By Carlin Flora, published on November 1, 2007 - last reviewed on June 9, 2016
Eleven years ago, Pamela Slim lay in bed with pneumonia and contemplated her dread over work. She'd been a training director at a bank in San Francisco, but a recent merger had pushed out her beloved boss and other respected colleagues. "I hadn't been aware of how much my job happiness was connected to the people I worked with," Slim, now 41, says. Slim prided herself on her reputation as a collaborator, but she'd been accused by the new regime of being "uncooperative" for not answering routine questions. "I was just being conscientious—I thought someone else could answer them better," she says today. In the end, she had to slink away like a criminal from a place she'd once loved.
The pain of that ending pushed Slim to think about what she really desired in her work life. She took on a freelance consulting assignment and had a "lightning-bolt revelation" that she wanted to be her own boss; she's now a successful coach to entrepreneurs and cubicle workers contemplating striking out on their own. A year after leaving the bank, Slim staged another getaway—this time from a miserable long-term romance. "It was all connected," she now says.
Departures are loaded with emotion—disappointment in a relationship or job that didn't work out, wistfulness for what is being left behind, joy and anticipation at the prospect of a fresh start.
We remember only a small percentage of life's events, yet beginnings and endings (two sides of the same coin) are far easier to recall than muddled middles. Because they are among the relatively few crystal memories we sustain, final impressions are enormously influential in shaping our life story.
And the story flows better when it is capped by closure—the subjective state that denotes a memory that is no longer emotionally charged. Memories are "open" when recollected with great feeling and "closed" when they don't conjure up much passion, however dramatic the original event may have been. Open memories are the ones we still struggle to understand. We think about them often, and see them as relevant to our current lives. Closed memories, on the other hand, don't haunt us. They are truly past. University of Arkansas psychologist Denise Beike finds that it's not how you end something but rather how you remember it that ultimately counts. Her research shows that dwelling on open memories decreases self-esteem while increasing self-awareness.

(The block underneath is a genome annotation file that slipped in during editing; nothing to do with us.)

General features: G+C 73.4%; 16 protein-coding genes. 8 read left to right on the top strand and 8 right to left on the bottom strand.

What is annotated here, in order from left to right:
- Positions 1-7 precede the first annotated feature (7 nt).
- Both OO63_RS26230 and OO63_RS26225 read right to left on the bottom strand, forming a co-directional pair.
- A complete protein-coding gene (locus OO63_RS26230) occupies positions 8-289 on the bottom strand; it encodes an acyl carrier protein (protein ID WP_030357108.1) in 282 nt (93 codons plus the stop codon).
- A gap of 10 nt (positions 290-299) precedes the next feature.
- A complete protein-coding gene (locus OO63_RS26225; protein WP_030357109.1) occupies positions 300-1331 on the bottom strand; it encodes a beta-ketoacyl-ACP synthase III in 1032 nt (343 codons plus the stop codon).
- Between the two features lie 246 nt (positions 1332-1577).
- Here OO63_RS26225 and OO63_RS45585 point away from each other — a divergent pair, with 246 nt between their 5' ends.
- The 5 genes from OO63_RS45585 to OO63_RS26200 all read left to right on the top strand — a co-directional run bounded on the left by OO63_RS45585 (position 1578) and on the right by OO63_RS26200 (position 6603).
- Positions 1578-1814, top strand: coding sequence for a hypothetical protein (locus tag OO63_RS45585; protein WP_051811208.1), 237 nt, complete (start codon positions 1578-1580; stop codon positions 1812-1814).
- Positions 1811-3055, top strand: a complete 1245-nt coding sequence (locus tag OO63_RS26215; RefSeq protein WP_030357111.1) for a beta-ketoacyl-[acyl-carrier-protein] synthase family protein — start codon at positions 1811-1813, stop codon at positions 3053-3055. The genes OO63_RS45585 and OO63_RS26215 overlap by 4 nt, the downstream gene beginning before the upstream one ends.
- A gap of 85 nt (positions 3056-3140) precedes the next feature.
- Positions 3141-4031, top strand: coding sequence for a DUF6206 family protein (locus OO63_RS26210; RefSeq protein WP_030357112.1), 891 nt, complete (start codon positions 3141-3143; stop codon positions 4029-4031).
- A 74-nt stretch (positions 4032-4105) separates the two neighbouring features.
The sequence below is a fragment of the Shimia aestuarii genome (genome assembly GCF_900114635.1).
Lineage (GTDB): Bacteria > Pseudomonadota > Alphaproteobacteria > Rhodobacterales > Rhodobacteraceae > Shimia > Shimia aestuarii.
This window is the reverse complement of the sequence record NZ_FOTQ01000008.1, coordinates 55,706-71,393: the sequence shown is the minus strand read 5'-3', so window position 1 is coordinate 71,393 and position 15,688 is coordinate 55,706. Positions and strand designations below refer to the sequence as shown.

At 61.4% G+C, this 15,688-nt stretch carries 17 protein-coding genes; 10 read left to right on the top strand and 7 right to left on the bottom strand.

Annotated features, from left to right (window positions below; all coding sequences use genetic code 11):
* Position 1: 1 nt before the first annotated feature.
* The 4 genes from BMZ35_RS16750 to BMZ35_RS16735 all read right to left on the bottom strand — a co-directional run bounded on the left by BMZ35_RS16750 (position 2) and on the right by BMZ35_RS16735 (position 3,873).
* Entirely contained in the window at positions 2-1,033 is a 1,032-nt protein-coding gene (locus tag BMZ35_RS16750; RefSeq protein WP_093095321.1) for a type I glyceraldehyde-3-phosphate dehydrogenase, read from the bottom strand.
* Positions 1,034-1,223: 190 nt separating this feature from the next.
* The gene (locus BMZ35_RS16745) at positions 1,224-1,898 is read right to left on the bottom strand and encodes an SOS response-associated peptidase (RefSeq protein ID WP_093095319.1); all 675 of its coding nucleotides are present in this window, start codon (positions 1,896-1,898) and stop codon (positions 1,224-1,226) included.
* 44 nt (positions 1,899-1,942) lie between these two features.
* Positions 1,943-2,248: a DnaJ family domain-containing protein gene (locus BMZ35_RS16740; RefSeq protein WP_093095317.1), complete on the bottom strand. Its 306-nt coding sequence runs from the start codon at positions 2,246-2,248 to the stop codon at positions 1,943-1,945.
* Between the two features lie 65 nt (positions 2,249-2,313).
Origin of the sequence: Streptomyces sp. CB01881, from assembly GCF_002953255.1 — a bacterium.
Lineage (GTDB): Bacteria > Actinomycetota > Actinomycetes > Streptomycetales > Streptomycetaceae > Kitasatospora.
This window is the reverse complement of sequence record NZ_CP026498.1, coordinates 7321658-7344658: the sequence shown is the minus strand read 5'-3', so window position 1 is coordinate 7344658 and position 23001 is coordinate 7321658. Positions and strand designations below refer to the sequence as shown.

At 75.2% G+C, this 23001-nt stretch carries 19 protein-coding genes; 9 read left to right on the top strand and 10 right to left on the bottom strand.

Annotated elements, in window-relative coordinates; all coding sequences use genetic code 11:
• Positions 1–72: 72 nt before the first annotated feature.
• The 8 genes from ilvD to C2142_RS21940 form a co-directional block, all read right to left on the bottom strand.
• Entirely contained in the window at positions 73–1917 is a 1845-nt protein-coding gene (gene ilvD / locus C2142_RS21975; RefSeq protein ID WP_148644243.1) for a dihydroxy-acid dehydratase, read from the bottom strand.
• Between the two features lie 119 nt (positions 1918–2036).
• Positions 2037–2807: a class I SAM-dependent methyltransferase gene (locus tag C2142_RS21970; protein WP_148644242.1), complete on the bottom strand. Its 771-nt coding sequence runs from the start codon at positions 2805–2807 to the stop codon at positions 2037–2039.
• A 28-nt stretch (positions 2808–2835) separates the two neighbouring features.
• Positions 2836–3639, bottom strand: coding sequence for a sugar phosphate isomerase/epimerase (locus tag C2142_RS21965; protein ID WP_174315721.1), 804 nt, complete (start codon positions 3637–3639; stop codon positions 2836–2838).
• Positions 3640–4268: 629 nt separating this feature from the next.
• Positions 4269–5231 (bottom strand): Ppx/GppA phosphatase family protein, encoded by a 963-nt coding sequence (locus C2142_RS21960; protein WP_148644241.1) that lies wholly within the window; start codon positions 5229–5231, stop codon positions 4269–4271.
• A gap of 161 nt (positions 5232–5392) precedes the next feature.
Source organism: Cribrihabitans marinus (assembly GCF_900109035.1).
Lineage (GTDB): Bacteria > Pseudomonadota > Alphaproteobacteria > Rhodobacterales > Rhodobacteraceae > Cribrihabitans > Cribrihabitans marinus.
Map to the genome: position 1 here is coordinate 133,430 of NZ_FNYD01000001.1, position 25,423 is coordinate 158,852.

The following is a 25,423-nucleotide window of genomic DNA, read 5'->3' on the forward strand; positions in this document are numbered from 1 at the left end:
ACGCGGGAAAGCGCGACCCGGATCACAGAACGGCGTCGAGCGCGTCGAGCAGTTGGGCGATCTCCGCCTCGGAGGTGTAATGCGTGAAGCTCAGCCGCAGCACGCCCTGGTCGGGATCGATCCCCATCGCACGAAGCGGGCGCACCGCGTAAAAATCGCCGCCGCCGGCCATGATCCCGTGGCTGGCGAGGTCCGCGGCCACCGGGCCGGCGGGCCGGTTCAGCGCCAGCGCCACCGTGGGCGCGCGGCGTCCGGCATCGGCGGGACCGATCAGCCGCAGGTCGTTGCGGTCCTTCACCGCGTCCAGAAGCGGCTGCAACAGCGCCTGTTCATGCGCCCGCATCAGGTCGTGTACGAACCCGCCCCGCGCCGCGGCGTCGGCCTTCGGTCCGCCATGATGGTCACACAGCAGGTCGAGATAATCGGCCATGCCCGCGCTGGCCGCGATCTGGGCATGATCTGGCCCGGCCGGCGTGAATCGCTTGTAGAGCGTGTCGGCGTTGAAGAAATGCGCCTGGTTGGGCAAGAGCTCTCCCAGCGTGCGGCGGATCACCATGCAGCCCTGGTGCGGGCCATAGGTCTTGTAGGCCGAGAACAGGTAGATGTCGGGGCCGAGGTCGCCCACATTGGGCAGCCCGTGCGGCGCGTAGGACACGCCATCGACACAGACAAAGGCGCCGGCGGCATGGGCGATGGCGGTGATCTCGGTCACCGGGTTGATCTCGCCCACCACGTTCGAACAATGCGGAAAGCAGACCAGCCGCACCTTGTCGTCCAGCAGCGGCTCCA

"It was really terrible," says Lauren Stapp (name changed) of the way she broke up with someone 20-odd years ago—a memory that haunts her today. "I was going out with this wonderful man whom I really liked. But I decided he was just too old for me. Because I was so fond of him, I wanted my best friend to meet him before I broke it off, so I arranged for us all to have lunch, and then immediately broke up with him. It still bothers me."
We dread good-byes because of the dangers that accompanied change and disruption for most of human history. "Part of our evolutionary development is to be fearful of endings," says Barry Lubetkin, a clinical psychologist and author of Bailing Out: The Healthy Way to Get Out of a Bad Relationship and Survive. "The ultimate ending is, of course, death, but even ending a meal can be blanketed with some anxiety."
Each ending, however nerve-racking, presents a learning opportunity, says psychologist Steven Hayes. "The challenge is to face what you are losing. We have a tendency to rush through endings and avoid the pain instead of experiencing the rich soup of emotions that come up."
Some people plod away in dreary jobs and dead relationships, while others are forever cutting people off and finding new careers. If you fall into one of these two extreme categories, your tendency could be a default.
At one end of the emotional spectrum are those with high need for closure. People with this mindset want definite answers. They would rather be fired or broken up with than linger on in ambiguity. These types prefer order and predictability in the world and tend to be decisive. If you suspect you fit the bill, you may be cutting yourself off from the rewards that come from waiting to see how situations unfold. Your anxiety is driving you to force resolutions—but though you may feel better temporarily, you may also miss out on better opportunities in the long run.